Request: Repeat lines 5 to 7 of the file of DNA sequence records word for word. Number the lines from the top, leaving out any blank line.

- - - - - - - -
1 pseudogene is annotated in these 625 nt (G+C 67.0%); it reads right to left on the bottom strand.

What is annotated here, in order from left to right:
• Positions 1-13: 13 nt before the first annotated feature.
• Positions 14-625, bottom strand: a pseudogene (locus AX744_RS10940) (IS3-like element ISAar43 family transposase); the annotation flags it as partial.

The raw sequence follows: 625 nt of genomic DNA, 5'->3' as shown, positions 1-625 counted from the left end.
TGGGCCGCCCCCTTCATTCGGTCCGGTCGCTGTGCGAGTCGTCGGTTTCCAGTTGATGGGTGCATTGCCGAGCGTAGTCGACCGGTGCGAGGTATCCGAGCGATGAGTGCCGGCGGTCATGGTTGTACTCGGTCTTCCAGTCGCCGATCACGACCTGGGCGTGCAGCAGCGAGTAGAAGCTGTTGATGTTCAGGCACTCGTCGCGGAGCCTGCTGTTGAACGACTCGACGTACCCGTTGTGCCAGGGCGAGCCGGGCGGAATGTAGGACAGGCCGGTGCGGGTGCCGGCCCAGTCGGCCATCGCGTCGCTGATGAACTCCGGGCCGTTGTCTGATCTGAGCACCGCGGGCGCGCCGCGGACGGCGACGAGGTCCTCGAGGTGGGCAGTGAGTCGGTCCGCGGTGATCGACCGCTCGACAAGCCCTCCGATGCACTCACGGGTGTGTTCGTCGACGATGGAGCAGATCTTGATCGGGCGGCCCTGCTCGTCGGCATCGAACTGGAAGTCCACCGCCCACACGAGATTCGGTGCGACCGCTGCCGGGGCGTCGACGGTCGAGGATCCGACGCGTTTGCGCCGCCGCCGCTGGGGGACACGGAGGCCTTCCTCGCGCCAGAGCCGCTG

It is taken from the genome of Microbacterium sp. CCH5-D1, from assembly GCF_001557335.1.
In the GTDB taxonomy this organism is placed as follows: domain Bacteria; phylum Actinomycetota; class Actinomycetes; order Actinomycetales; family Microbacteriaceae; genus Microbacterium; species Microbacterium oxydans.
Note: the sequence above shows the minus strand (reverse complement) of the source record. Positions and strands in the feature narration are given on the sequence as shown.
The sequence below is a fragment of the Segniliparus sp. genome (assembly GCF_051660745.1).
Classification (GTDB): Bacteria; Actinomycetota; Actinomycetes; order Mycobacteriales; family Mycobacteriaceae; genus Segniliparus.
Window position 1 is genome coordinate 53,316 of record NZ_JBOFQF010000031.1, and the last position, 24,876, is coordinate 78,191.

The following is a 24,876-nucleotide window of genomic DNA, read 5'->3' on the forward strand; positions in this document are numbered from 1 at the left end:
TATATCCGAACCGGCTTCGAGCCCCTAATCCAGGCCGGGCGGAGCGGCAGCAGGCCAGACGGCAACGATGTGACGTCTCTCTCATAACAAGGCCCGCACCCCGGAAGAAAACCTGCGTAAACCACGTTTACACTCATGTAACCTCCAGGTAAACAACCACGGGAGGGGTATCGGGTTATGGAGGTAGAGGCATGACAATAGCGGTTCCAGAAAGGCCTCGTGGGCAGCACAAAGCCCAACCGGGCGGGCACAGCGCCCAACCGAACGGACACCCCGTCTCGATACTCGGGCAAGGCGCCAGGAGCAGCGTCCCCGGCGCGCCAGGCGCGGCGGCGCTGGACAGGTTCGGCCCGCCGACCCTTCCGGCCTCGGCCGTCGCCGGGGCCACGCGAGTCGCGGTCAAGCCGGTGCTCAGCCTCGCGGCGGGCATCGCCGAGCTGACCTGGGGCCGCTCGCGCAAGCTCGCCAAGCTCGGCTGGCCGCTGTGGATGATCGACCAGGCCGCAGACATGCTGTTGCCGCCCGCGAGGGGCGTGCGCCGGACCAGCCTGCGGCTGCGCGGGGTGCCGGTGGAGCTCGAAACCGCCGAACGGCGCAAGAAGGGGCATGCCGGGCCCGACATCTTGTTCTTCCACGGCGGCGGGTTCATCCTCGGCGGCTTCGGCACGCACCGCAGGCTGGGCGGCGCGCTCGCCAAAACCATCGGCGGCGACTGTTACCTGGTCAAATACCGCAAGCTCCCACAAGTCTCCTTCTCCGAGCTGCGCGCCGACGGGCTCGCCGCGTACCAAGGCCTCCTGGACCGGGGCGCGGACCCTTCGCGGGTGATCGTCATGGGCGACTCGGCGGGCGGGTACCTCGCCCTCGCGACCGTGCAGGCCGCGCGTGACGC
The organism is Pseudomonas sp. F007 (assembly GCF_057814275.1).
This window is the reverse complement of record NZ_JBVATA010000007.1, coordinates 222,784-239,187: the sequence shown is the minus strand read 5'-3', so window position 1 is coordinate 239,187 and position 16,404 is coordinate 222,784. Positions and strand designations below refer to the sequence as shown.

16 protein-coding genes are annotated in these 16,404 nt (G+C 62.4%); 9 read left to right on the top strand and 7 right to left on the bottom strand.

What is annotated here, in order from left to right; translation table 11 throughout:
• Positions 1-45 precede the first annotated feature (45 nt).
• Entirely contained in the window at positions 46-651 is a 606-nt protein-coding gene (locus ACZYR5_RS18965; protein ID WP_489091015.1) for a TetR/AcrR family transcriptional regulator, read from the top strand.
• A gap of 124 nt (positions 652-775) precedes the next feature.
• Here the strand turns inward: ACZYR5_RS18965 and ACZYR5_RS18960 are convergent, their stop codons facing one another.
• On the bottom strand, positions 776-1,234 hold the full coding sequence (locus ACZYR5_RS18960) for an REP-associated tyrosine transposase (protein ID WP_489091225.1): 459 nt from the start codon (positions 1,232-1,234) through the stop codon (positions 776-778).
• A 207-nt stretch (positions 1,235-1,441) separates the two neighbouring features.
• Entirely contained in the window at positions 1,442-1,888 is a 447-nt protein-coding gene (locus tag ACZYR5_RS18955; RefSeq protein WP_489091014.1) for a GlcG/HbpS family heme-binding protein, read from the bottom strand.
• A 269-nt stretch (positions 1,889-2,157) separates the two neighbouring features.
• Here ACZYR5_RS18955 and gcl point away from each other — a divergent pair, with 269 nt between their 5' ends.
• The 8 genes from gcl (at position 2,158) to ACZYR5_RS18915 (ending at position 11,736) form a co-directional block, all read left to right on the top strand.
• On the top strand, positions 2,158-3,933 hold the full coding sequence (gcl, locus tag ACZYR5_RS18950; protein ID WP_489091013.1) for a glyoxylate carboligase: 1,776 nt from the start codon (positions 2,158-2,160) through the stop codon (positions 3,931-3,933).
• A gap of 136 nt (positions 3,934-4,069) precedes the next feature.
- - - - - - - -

The raw sequence follows: 625 nt of genomic DNA, 5'->3' as shown, positions 1-625 counted from the left end.
TGGGCCGCCCCCTTCATTCGGTCCGGTCGCTGTGCGAGTCGTCGGTTTCCAGTTGATGGGTGCATTGCCGAGCGTAGTCGACCGGTGCGAGGTATCCGAGCGATGAGTGCCGGCGGTCATGGTTGTACTCGGTCTTCCAGTCGCCGATCACGACCTGGGCGTGCAGCAGCGAGTAGAAGCTGTTGATGTTCAGGCACTCGTCGCGGAGCCTGCTGTTGAACGACTCGACGTACCCGTTGTGCCAGGGCGAGCCGGGCGGAATGTAGGACAGGCCGGTGCGGGTGCCGGCCCAGTCGGCCATCGCGTCGCTGATGAACTCCGGGCCGTTGTCTGATCTGAGCACCGCGGGCGCGCCGCGGACGGCGACGAGGTCCTCGAGGTGGGCAGTGAGTCGGTCCGCGGTGATCGACCGCTCGACAAGCCCTCCGATGCACTCACGGGTGTGTTCGTCGACGATGGAGCAGATCTTGATCGGGCGGCCCTGCTCGTCGGCATCGAACTGGAAGTCCACCGCCCACACGAGATTCGGTGCGACCGCTGCCGGGGCGTCGACGGTCGAGGATCCGACGCGTTTGCGCCGCCGCCGCTGGGGGACACGGAGGCCTTCCTCGCGCCAGAGCCGCTG

It is taken from the genome of Microbacterium sp. CCH5-D1, from assembly GCF_001557335.1.